skip to main content

Title: DUST CONTINUUM EMISSION AS A TRACER OF GAS MASS IN GALAXIES

We use a sample of 36 galaxies from the KINGFISH (Herschel IR), HERACLES (IRAM CO), and THINGS (Very Large Array H I) surveys to study empirical relations between Herschel infrared (IR) luminosities and the total mass of the interstellar gas (H{sub 2} + H I). Such a comparison provides a simple empirical relationship without introducing the uncertainty of dust model fitting. We find tight correlations, and provide fits to these relations, between Herschel luminosities and the total gas mass integrated over entire galaxies, with the tightest, almost linear, correlation found for the longest wavelength data (SPIRE 500). However, we find that accounting for the gas-phase metallicity (affecting the dust to gas ratio) is crucial when applying these relations to low-mass, and presumably high-redshift, galaxies. The molecular (H{sub 2}) gas mass is found to be better correlated with the peak of the IR emission (e.g., PACS160), driven mostly by the correlation of stellar mass and mean dust temperature. When examining these relations as a function of galactocentric radius, we find the same correlations, albeit with a larger scatter, up to a radius of r ∼ 0.7 r {sub 25} (containing most of a galaxy's baryonic mass). However, beyond that radius, themore » same correlations no longer hold, with increasing gas (predominantly H I) mass relative to the infrared emission. The tight relations found for the bulk of the galaxy's baryonic content suggest that total gas masses of disk-like (non-merging/ULIRG) galaxies can be inferred from far-infrared continuum measurements in situations where only the latter are available, e.g., in ALMA continuum observations of high-redshift galaxies.« less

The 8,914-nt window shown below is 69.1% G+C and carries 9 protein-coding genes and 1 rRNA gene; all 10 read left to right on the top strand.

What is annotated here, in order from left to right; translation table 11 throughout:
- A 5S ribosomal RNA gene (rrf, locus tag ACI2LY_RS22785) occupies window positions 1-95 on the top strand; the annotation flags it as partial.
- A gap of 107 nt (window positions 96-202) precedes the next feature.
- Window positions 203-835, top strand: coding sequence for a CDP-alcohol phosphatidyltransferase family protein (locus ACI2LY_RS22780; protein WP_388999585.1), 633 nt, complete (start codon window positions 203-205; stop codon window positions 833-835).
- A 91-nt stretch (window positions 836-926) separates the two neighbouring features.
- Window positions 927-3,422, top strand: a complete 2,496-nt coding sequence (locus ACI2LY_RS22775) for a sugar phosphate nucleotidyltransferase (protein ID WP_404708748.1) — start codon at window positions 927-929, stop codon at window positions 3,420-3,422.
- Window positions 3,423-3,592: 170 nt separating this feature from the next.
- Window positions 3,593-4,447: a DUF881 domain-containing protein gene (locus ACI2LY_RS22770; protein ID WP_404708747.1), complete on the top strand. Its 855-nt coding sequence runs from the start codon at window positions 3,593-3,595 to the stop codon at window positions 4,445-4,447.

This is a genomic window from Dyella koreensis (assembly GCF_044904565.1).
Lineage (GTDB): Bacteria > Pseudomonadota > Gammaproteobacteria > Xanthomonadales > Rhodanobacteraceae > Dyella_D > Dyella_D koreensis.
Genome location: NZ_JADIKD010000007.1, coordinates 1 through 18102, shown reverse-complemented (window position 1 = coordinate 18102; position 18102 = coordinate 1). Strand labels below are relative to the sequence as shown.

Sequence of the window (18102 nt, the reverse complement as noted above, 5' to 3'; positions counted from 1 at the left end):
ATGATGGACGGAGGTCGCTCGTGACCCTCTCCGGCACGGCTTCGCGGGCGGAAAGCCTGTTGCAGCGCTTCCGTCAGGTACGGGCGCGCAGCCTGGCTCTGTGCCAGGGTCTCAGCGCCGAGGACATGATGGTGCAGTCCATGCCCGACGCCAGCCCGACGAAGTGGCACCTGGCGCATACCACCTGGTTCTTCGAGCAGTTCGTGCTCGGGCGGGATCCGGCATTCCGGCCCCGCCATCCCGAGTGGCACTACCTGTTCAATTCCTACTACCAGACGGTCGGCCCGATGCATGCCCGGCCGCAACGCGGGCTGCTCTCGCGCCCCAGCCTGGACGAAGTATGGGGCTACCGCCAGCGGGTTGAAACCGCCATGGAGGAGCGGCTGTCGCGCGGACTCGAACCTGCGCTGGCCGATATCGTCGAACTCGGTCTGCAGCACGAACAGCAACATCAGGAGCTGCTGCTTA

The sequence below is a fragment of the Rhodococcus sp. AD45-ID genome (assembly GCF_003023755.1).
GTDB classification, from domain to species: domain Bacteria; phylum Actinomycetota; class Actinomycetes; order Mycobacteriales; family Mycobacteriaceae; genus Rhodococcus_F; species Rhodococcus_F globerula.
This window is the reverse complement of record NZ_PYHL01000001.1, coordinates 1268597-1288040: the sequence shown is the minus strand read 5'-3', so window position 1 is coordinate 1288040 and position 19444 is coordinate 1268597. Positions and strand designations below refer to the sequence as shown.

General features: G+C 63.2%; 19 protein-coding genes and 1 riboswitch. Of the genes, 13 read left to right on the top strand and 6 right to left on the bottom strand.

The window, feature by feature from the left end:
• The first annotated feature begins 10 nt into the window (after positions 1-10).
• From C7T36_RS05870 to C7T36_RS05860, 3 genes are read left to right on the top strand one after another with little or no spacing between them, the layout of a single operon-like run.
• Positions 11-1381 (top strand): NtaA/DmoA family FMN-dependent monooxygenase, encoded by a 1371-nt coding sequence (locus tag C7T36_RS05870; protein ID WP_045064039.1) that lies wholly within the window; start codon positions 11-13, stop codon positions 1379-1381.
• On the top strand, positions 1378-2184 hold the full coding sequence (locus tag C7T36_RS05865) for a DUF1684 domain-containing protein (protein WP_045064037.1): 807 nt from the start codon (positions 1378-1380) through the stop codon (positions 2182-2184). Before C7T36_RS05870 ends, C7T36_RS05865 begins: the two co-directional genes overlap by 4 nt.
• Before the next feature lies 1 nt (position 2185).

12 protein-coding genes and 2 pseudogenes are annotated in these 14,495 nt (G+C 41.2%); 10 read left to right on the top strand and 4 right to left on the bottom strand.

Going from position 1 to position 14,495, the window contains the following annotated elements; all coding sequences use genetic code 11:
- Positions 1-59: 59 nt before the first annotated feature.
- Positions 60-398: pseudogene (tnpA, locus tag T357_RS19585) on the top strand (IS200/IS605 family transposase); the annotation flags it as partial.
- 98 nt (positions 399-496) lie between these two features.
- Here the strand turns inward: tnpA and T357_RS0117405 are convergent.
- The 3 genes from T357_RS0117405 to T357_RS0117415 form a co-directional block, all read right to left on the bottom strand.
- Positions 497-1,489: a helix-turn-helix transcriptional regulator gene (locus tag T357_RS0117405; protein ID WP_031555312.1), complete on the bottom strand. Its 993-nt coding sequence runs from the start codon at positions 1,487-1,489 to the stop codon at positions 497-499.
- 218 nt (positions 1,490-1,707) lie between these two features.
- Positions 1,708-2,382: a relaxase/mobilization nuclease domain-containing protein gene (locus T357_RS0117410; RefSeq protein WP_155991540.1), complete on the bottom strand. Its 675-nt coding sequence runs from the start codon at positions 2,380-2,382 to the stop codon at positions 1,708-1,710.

Authors:
; ;  [1] ;  [2] ;  [3] ;  [4] ;  [5] ;  [6] ;  [7] ;  [8] ;  [9]
  1. Max Planck Institute for Astronomy, Königstuhl 17, D-69117 Heidelberg (Germany)
  2. National Radio Astronomy Observatory, 520 Edgemont Road, Charlottesville, VA 22903 (United States)
  3. ESO, Karl-Schwarzschild Str. 2, D-85748 Garching (Germany)
  4. Department of Astronomy, University of Maryland, College Park, MD 20742 (United States)
  5. INAF-Osservatorio Astrofisico di Arcetri, Largo E. Fermi 5, I-50125 Firenze (Italy)
  6. Department of Physics and Astronomy, University of Wyoming, Laramie, WY 82071 (United States)
  7. Department of Astronomy, University of Massachusetts, Amherst, MA 01003 (United States)
  8. Department of Astronomy, The Ohio State University, 4051 McPherson Laboratory, 140 West 18th Avenue, Columbus, OH 43210 (United States)
  9. Institute of Astronomy, University of Cambridge, Madingley Road, Cambridge CB3 0HA (United Kingdom)
Publication Date:
OSTI Identifier:
22364434
Resource Type:
Journal Article
Resource Relation:
Journal Name: Astrophysical Journal; Journal Volume: 799; Journal Issue: 1; Other Information: Country of input: International Atomic Energy Agency (IAEA)
Country of Publication:
United States
Language:
English
Subject:
79 ASTROPHYSICS, COSMOLOGY AND ASTRONOMY; BARYONS; CARBON MONOXIDE; COMPARATIVE EVALUATIONS; CORRELATIONS; COSMIC DUST; GALAXIES; HYDROGEN; INTERSTELLAR SPACE; LUMINOSITY; MASS; METALLICITY; RED SHIFT